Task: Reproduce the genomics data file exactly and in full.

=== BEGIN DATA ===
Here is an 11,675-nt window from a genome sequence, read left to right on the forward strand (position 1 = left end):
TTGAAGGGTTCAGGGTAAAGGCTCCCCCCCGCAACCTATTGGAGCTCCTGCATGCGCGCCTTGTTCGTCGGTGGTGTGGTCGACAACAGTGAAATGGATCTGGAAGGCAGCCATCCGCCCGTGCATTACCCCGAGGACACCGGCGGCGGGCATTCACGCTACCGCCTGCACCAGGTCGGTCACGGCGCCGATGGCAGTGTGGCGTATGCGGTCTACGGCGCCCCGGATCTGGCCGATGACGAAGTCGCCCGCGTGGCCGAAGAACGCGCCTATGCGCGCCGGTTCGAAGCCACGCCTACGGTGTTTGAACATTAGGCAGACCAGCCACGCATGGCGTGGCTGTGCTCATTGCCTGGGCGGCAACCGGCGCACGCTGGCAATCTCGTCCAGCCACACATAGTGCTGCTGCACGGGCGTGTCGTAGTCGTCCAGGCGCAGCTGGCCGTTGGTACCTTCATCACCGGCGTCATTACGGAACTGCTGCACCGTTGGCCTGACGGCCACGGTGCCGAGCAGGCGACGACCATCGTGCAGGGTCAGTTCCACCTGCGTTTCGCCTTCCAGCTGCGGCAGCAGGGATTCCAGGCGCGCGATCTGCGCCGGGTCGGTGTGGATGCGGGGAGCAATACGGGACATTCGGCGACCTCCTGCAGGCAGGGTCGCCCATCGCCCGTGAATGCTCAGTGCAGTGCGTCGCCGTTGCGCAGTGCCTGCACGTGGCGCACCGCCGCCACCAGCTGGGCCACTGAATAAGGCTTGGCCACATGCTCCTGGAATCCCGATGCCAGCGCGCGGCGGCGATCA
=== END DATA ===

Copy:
Here is an 11,675-nt window from a genome sequence, read left to right on the forward strand (position 1 = left end):
TTGAAGGGTTCAGGGTAAAGGCTCCCCCCCGCAACCTATTGGAGCTCCTGCATGCGCGCCTTGTTCGTCGGTGGTGTGGTCGACAACAGTGAAATGGATCTGGAAGGCAGCCATCCGCCCGTGCATTACCCCGAGGACACCGGCGGCGGGCATTCACGCTACCGCCTGCACCAGGTCGGTCACGGCGCCGATGGCAGTGTGGCGTATGCGGTCTACGGCGCCCCGGATCTGGCCGATGACGAAGTCGCCCGCGTGGCCGAAGAACGCGCCTATGCGCGCCGGTTCGAAGCCACGCCTACGGTGTTTGAACATTAGGCAGACCAGCCACGCATGGCGTGGCTGTGCTCATTGCCTGGGCGGCAACCGGCGCACGCTGGCAATCTCGTCCAGCCACACATAGTGCTGCTGCACGGGCGTGTCGTAGTCGTCCAGGCGCAGCTGGCCGTTGGTACCTTCATCACCGGCGTCATTACGGAACTGCTGCACCGTTGGCCTGACGGCCACGGTGCCGAGCAGGCGACGACCATCGTGCAGGGTCAGTTCCACCTGCGTTTCGCCTTCCAGCTGCGGCAGCAGGGATTCCAGGCGCGCGATCTGCGCCGGGTCGGTGTGGATGCGGGGAGCAATACGGGACATTCGGCGACCTCCTGCAGGCAGGGTCGCCCATCGCCCGTGAATGCTCAGTGCAGTGCGTCGCCGTTGCGCAGTGCCTGCACGTGGCGCACCGCCGCCACCAGCTGGGCCACTGAATAAGGCTTGGCCACATGCTCCTGGAATCCCGATGCCAGCGCGCGGCGGCGATCA